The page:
It is, Opperman wrote, “the first off-world/UFO case in U.S. history.” The Society admitted materials related to the event after supporting documentation from the WSBS radio station, which took calls from witnesses the night of the event, and testimony of some to the U.S. Air Force. Reed also had a 99.1 percent truth rating when polygraph tested about his experience.
Opperman says she is waiting for more materials from Reed, which Reed says will be ready in about a month. “I would love to give him more support,” Opperman told The Edge. “We can support him more when he gives us more documentation.”
Reed says he was discussing the placement of the monument with the town for weeks before that conversation with Blackwell. “Did she overspeak?” he wondered. “Or did she get permission to speak and backpedal? Why would she give us permission?”
In Reed’s most recent letter to the town, he says he understands that the monument may too close to the bridge and asks, “can we please work this out?” He suggested the right side of the parking area, “which resonates as well as it addresses all concerns.” He said that in a conversation with Reich, he said would maintain the area around it, and paint the monument black to deter graffiti.
But the town apparently doesn’t want the monument to go anywhere but into the “wilderness,” as Reed put it, way beyond the public area of the bridge. On Thursday evening, however, Reed told The Edge he had a conversation with Reich, in which Reich offered to move the monument down the road and into the woods rather than storing it in the highway garage. The conversation is ongoing, so it is still unclear what will happen on Friday.
Reed said the monument’s creators envisioned it not only to give acknowledgement to those who saw the UFO that night, but also as a tourism draw for Sheffield, “a town whose residents I have tremendous respect for.”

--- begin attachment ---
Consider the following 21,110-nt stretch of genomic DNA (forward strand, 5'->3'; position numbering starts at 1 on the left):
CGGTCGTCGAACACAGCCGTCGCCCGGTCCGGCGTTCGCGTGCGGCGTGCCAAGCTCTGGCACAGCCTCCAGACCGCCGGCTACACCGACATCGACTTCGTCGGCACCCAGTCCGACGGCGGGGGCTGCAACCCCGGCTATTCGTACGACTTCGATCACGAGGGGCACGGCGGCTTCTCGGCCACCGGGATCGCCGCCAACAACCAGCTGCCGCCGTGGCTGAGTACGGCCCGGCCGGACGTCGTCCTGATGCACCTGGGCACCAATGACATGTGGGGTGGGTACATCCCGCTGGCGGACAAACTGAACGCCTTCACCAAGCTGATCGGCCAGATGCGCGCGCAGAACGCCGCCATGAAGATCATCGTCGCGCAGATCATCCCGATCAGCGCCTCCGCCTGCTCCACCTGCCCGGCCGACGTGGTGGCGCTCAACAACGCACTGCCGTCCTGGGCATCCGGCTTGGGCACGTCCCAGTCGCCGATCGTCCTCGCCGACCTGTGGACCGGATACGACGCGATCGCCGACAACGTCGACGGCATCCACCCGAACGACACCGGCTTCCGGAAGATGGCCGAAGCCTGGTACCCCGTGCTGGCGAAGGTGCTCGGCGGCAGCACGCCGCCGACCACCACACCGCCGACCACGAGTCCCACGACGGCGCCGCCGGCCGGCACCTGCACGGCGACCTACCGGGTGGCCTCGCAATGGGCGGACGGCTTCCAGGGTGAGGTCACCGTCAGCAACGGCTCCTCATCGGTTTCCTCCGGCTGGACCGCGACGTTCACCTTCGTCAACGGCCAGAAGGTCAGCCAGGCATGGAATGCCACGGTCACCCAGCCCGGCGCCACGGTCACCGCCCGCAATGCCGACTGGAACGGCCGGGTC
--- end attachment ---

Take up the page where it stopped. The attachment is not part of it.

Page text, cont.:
Reed is a former fashion photographer who owned a Miami modeling agency, and his story is now getting attention. Reed says he probably won’t fight Sheffield’s decision in court. But he thinks the town would benefit from the attention generated by the monument. He’s working with a Hollywood film director, and a publisher is ready to see a manuscript. A TV show attended the unveiling of the monument, and even followed Reed into Town Hall the day he says he got permission.
Reed noted, for instance, that the Roswell, New Mexico UFO Festival rakes in $1.25 million for the city every year. It just so happens that drawings of UFOs made by Sheffield school children in the 1960s reside in the Roswell UFO Museum.
Reed also pointed out that the Phoenix (Arizona) Historical Society this month admitted materials from the Phoenix Lights event, a 1997 mass UFO sighting. Former Arizona governor Fyfe Symington III said in 2007 that he saw a UFO during that event, but did not admit to it at the time.
Reed suggested that since Sheffield is so inhospitable to the monument, perhaps the Great Barrington Historical Society would consider keeping in on their grounds.
Opperman said the board of directors would have to decide. “We’d have to think carefully,” she said. “Those types of ideas that haven’t been tried yet — even in categories other than UFOs — are tough for historical societies and for people to get their heads around.” She said the trouble in Sheffield was “unfortunate.”
“People [in Sheffield] are upset because it was a UFO sighting,” she added. “If it had been a monument commemorating many, many other things, I don’t think there would be this much uproar.”
“I agree that it was disturbing that the monument has been vandalized,” Town Administrator Labombard wrote Reed in an email. “This type of act is a sad reflection on Sheffield.”